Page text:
If you think that a dental check-up is restricted to just cavities and general teeth and gum health check-up, then think again. The scope is much wider and it covers a full mouth, tongue, throat, face, head and neck check-up to detect any possible disease related directly or indirectly to your oral health.
Dr Zamen Al Janabi, GP Dentist and Head of Department at Canadian Specialist Hospital says, “A dental health check-up will comprise of two stages, the examination and the prophylaxis. At the dental check-up your dental professional might take X-rays to detect cavities between your teeth. Also, the dentist checks for plaque and tartar on your teeth and remove them if found, because if plaque and tartar build-up on your teeth, they can cause oral diseases. The gum will be checked using a special tool to measure the depth of the spaces between the teeth and gum.”
He further adds, “During the check-up, the dentist should also include a careful examination of the tongue, throat, face, head, and neck. If any oral health problems are found during the examination, they will recommend the treatment.”
Dr Zara Arezu Akhavan, Cosmetics and General Dentist at HealthBay says, “Dental check-ups are a critical part of preventive health care. On your first visit to a dentist, they will take a full health history. Comprehensive dental exams not only check for tooth caries and gum health but also to examine your entire mouth, soft tissue, gingiva, tongue, occlusion, head and neck area for abnormalities. Your dentist will discuss your diet and oral hygiene habits and will demonstrate proper brushing and flossing techniques.“
Why Dental Health Check-Ups Are Important?
Dental appointments shouldn’t just be made when you have a problem that needs to be addressed. Prevention is always better than needing a cure. Here’s why experts think it’s a must:
Dr Nuno Sarmento General Dentist at Dubai London Clinic says, “A regular dental check up is important because they help keep your teeth and gums healthy. You should have a regular dental visit at least every 6 months or as recommended by your dental professional.”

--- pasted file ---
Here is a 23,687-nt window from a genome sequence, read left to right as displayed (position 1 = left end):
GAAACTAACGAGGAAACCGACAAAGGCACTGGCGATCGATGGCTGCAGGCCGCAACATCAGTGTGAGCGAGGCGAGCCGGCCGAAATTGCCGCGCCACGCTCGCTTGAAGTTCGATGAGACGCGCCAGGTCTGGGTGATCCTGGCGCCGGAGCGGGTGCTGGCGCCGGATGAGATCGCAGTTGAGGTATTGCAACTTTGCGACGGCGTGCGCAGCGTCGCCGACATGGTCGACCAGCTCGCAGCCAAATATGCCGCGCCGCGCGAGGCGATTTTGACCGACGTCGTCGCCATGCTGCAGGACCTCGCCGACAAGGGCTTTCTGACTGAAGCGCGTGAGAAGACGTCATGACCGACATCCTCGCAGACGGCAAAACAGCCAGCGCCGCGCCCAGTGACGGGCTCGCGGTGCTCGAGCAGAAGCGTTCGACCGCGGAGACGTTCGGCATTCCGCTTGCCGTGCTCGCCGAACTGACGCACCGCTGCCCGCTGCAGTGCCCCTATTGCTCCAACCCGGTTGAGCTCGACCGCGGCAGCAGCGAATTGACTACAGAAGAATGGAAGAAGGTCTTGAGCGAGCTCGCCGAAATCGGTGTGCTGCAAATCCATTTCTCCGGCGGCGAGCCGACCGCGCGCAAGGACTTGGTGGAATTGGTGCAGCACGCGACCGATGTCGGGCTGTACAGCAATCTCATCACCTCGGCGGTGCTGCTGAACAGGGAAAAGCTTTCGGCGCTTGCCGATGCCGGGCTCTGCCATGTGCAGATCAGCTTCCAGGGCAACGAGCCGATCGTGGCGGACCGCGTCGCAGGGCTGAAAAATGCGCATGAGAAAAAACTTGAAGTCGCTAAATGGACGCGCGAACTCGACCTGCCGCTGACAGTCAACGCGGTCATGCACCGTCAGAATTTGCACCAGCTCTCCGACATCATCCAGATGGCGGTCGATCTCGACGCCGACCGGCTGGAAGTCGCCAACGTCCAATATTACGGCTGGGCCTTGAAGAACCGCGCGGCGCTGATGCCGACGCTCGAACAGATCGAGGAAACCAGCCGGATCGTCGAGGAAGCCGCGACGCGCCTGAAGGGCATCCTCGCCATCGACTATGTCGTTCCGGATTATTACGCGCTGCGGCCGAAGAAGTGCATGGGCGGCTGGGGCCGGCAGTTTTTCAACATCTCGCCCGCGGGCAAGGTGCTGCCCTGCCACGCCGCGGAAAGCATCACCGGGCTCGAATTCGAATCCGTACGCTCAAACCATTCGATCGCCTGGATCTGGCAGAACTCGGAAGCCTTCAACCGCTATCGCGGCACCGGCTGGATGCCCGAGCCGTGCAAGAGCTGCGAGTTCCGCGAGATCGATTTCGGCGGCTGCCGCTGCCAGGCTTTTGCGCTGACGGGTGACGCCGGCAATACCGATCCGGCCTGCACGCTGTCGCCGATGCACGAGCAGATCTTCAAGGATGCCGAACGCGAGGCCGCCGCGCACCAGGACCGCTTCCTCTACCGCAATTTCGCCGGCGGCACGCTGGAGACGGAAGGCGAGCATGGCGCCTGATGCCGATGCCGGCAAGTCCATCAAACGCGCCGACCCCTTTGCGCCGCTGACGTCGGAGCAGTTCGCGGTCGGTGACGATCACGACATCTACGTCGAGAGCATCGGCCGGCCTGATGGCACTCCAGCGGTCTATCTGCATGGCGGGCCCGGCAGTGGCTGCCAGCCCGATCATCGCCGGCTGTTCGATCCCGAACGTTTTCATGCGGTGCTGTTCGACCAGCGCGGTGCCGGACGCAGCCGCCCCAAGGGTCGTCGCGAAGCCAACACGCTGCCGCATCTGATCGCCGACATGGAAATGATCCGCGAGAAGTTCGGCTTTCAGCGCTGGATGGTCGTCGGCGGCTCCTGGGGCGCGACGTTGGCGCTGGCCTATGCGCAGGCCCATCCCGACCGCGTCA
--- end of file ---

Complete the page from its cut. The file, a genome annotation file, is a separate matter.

Dr Mohammed Sarris, General Dentist at Mediclinic City Hospital says, “It allows the dentist to discover any problems that may potentially be present. Dental problems often can be a sign of underlying health issues elsewhere in the body so it is important to discover and treat any problems early. Problems discovered late usually means more complex and costly treatment.”
Dr Mahmoud Fawzi, General Dentistry at Emirates Specialty Hospital says, “Even with the most diligent daily brushers and flossers, there are still small areas in the mouth that are missed by a regular brushing and flossing. When plaque builds up it becomes more difficult to remove, solidifying and turning into tartar, which is extremely difficult to get rid of without professional help. Regular dental cleaning prevent tartar from eroding teeth or creating holes in them, which is how cavities are created. Cavities rarely give any warning signs as they form, only resulting in a small ache once the tooth is already decayed. Once the damage has been done, you will have to go back to the dentist to have cavities and other tooth problems filled and fixed. This can all be avoided with regular cleaning that take care of plaque and tartar before it becomes destructive.”
What Is The Right Age To Start Dental Health Check-Ups?
It is best to encourage children to attend from a young age preferably when the first baby teeth have apeared. It helps the children get accustomed to visiting the dentist, reducing any fears or anxiety about the visits. They are then more likely to visit the dentist on a regular basis which would be beneficial in the long run. Regular dental check-ups every six months is recommended.
Dr Neil Mitchell of Dr Roze and Associate says, “The current generally agreed guidelines say your child should begin regular check-ups somewhere between when the first tooth erupts in the mouth to no later than age 18 months. The first visits are more about getting your child used to trips to the dentist and acclimatising to the people, sights and sounds that are there. Starting early usually makes for stress free visits later and gives you time to ask all the questions you may have about your child's dental health.”
Dr Sameh Atallah, Dental Surgeon and Implantologist at Allied Medical Center in Dubai says, “The recommended age to start the regular dental check up is as early as 6 months of age after the first tooth erupts and no later than the first birthday."